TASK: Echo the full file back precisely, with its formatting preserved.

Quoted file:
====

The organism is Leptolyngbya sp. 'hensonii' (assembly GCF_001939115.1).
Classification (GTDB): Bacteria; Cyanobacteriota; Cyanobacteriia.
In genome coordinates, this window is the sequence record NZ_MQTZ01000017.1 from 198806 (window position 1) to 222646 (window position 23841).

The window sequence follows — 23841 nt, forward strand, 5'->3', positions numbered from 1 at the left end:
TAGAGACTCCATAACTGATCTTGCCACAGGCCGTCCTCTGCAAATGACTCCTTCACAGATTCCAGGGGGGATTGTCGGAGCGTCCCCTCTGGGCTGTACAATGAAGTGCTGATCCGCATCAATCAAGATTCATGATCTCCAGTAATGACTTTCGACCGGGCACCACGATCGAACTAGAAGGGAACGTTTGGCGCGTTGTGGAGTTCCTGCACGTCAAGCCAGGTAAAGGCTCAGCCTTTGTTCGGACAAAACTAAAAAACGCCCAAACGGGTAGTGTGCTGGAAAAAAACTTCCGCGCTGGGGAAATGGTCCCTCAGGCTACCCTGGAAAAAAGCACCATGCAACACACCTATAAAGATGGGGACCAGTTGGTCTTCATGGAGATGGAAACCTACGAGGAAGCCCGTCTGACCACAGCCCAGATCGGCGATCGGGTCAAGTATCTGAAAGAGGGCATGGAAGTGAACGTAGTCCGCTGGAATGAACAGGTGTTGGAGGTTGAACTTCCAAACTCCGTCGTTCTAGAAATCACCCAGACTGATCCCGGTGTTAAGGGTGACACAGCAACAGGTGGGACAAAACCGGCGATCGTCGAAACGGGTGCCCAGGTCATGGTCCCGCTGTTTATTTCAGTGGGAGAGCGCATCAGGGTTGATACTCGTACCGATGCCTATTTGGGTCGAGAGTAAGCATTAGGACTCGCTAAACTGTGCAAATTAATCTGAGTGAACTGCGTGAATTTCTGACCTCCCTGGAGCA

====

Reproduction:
The organism is Leptolyngbya sp. 'hensonii' (assembly GCF_001939115.1).
Classification (GTDB): Bacteria; Cyanobacteriota; Cyanobacteriia.
In genome coordinates, this window is the sequence record NZ_MQTZ01000017.1 from 198806 (window position 1) to 222646 (window position 23841).

The window sequence follows — 23841 nt, forward strand, 5'->3', positions numbered from 1 at the left end:
TAGAGACTCCATAACTGATCTTGCCACAGGCCGTCCTCTGCAAATGACTCCTTCACAGATTCCAGGGGGGATTGTCGGAGCGTCCCCTCTGGGCTGTACAATGAAGTGCTGATCCGCATCAATCAAGATTCATGATCTCCAGTAATGACTTTCGACCGGGCACCACGATCGAACTAGAAGGGAACGTTTGGCGCGTTGTGGAGTTCCTGCACGTCAAGCCAGGTAAAGGCTCAGCCTTTGTTCGGACAAAACTAAAAAACGCCCAAACGGGTAGTGTGCTGGAAAAAAACTTCCGCGCTGGGGAAATGGTCCCTCAGGCTACCCTGGAAAAAAGCACCATGCAACACACCTATAAAGATGGGGACCAGTTGGTCTTCATGGAGATGGAAACCTACGAGGAAGCCCGTCTGACCACAGCCCAGATCGGCGATCGGGTCAAGTATCTGAAAGAGGGCATGGAAGTGAACGTAGTCCGCTGGAATGAACAGGTGTTGGAGGTTGAACTTCCAAACTCCGTCGTTCTAGAAATCACCCAGACTGATCCCGGTGTTAAGGGTGACACAGCAACAGGTGGGACAAAACCGGCGATCGTCGAAACGGGTGCCCAGGTCATGGTCCCGCTGTTTATTTCAGTGGGAGAGCGCATCAGGGTTGATACTCGTACCGATGCCTATTTGGGTCGAGAGTAAGCATTAGGACTCGCTAAACTGTGCAAATTAATCTGAGTGAACTGCGTGAATTTCTGACCTCCCTGGAGCA